Criticism.  It’s part of the territory.  How do you handle it?  Is this the way you’ve always handled it?

The teacher I learned the most from in graduate school wrote paragraphs about our poems as feedback.  It was an incredible amount of personal attention.  They weren’t so much suggestions but close readings.  I knew when she didn’t “get” what I was up to the poem had failed in some major way.  But that was never about a poem not meeting her aesthetic, just what she saw, as objectively as she could frame it.  That is, when I receive criticism from someone who takes the project on its own terms, I’d like to think I’m a writer who can take constructive criticism and do something with it.  I always welcome line suggestions from the folks in my writers group or an editor who sees where the project is coming from.  Even if I don’t accept the specific suggestions, that’s encouragement to go back and rework that part of the piece and figure out what the problem is; to give a specific example, my poem “The Childless Women Talks About Frida Kahlo” used to have four sections.  My editor asked me to cut one, and I insisted that the poem needed it.  But in the end I saw another section of the poem was misleading and cut that one instead, and then reordered.  I think we’re both happy with the result.  There were a number of moments like that along the way, and each presented the opportunity for me to think very systematically about what purpose each poem in the book served, where it should be placed, how it worked.  I will confess that this process was much harder with The Baby Book than with other projects, mostly because of its emotional and autobiographical content.  That was a useful reminder for me as a teacher of writing that receiving criticism is not an easy thing, particularly when students are producing, as they should, deeply honest work.  Still, the ability to look at one’s own work with critical detachment is vital; I don’t think it’s possible to grow as a writer, or survive the business, without it.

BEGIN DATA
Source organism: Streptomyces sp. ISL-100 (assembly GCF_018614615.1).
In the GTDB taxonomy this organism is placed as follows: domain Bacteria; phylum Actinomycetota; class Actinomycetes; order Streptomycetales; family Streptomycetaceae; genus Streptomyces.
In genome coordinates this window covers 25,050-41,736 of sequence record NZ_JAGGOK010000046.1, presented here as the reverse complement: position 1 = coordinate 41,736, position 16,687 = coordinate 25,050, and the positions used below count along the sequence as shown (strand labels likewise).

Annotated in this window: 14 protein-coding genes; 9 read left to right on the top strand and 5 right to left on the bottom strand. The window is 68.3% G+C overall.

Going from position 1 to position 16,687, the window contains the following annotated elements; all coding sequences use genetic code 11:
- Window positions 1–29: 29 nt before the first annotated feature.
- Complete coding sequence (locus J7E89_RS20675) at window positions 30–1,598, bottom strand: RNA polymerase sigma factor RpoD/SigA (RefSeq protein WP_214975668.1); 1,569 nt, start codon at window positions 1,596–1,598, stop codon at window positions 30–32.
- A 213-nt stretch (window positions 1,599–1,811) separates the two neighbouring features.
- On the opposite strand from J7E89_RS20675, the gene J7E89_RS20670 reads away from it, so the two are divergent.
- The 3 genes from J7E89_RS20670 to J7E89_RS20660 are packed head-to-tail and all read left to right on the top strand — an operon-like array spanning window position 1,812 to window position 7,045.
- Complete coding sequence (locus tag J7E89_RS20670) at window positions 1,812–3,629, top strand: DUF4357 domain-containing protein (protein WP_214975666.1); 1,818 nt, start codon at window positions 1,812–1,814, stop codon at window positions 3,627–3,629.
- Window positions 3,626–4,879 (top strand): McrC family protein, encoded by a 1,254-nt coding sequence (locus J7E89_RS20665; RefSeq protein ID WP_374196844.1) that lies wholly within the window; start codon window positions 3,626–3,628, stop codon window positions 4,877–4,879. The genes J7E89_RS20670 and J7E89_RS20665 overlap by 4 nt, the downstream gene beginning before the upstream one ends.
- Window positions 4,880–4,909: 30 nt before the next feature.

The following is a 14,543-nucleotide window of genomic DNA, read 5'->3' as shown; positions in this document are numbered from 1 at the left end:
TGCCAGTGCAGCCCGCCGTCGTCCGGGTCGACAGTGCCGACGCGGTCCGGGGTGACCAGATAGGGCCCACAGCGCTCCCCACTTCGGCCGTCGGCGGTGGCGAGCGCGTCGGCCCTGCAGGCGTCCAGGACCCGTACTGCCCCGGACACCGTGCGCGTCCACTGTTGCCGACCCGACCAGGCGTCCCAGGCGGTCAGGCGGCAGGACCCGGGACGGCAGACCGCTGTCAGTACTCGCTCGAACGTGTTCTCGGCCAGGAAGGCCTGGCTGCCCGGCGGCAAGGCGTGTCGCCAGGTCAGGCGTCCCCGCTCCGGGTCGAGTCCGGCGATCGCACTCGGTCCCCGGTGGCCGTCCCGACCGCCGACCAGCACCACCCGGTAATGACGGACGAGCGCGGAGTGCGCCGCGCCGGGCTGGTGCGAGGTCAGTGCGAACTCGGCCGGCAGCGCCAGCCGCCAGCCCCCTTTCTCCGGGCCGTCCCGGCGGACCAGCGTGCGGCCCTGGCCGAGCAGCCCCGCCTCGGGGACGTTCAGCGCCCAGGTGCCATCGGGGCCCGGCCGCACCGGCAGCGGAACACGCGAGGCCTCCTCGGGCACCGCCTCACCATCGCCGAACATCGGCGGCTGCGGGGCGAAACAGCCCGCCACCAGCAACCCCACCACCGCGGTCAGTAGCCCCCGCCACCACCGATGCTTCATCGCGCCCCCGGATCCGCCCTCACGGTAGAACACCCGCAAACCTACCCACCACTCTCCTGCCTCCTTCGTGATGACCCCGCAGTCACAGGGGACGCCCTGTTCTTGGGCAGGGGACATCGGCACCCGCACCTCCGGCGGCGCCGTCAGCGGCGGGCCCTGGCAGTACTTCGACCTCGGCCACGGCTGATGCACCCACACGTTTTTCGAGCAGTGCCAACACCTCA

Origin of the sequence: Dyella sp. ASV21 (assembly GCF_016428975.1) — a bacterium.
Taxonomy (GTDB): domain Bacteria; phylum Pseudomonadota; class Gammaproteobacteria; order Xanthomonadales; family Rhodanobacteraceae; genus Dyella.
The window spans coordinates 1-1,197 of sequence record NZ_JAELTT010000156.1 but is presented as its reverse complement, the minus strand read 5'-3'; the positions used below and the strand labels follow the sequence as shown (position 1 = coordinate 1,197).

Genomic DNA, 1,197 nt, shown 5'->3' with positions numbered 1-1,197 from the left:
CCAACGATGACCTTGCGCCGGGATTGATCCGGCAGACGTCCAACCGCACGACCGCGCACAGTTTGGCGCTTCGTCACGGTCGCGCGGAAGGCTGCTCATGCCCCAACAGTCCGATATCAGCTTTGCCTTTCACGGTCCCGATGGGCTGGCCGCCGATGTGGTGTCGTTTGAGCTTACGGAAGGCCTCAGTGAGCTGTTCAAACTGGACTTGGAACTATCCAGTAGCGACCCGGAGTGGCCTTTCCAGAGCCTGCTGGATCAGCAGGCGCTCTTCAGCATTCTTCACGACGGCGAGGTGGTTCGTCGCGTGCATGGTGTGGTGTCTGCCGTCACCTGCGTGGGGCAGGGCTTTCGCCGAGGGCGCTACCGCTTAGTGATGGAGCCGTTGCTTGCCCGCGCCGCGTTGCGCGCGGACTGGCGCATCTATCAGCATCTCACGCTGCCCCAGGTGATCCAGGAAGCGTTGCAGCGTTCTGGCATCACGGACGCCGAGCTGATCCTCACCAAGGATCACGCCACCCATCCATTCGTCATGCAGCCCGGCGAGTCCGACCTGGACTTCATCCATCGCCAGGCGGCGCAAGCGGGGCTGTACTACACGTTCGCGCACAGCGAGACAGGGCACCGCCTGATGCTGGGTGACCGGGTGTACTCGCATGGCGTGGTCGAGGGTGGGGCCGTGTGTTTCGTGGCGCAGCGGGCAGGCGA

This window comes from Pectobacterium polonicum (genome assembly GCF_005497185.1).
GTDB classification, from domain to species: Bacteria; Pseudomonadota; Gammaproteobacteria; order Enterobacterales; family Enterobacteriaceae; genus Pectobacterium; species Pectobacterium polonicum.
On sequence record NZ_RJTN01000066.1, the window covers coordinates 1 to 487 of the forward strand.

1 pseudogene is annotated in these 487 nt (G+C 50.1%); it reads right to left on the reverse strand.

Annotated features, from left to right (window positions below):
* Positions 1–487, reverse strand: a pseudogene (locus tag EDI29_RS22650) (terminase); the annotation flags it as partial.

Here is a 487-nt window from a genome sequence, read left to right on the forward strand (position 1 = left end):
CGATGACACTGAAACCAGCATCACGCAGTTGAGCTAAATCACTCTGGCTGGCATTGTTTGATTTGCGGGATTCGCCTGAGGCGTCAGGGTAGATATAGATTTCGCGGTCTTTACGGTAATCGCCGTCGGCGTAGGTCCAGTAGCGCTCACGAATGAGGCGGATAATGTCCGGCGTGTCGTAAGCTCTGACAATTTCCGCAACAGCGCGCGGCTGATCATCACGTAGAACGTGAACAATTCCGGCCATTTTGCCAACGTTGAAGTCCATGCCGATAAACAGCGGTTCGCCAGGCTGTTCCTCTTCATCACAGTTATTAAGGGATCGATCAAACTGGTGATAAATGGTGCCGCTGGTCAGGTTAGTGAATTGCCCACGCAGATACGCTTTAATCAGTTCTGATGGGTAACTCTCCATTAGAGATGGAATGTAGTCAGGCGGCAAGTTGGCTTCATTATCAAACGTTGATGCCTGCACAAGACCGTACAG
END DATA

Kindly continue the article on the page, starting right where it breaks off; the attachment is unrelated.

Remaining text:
What’s your reading life like? Do you have any current favorites or sleepers that may have flown under our radar?

I’m teaching two classes right now, with different reading loads, as well as directing a graduate independent study; I also read the work of the writers who come to campus for readings and talks.  That is, my reading is very much dependent upon what I’m teaching and don’t have a lot of time for “pleasure” reading (although reading what I’m teaching is generally pleasurable).  Right now on my nightstand you can find Simeon Berry’s Monograph, Maggie Nelson’s Bluets and The Argonauts, Claudia Rankine’s Citizen, Ross Gay’s Catalog of Unabashed Gratitude, Robin Coste Lewis’s Voyage of the Sable Venus, A.K. Summers’ Pregnant Butch, Emily St. John Mandel’s Station Eleven, and your own Harriet Wolf’s Seventh Book of Wonders, which is simply wonderful.  As you can tell from this list, I do try to read in a number of genres, and I take different things from them.  I always gravitate toward novels when it gets cold and the fall semester is winding down; I suppose they’re my guilty pleasure because I don’t teach them much anymore.  I’m looking forward to some time with tea and novels over winter break, and then going back to poetry alongside my students next semester.

 Robin Silbergleid is the author of The Baby Book as well as the memoir Texas Girl.  
She is also an advocate for infertility education and partners with "The ART of Infertility" 
on related programs.  She is associate professor of English 
and director of the creative writing program at Michigan State University. 
For more, visit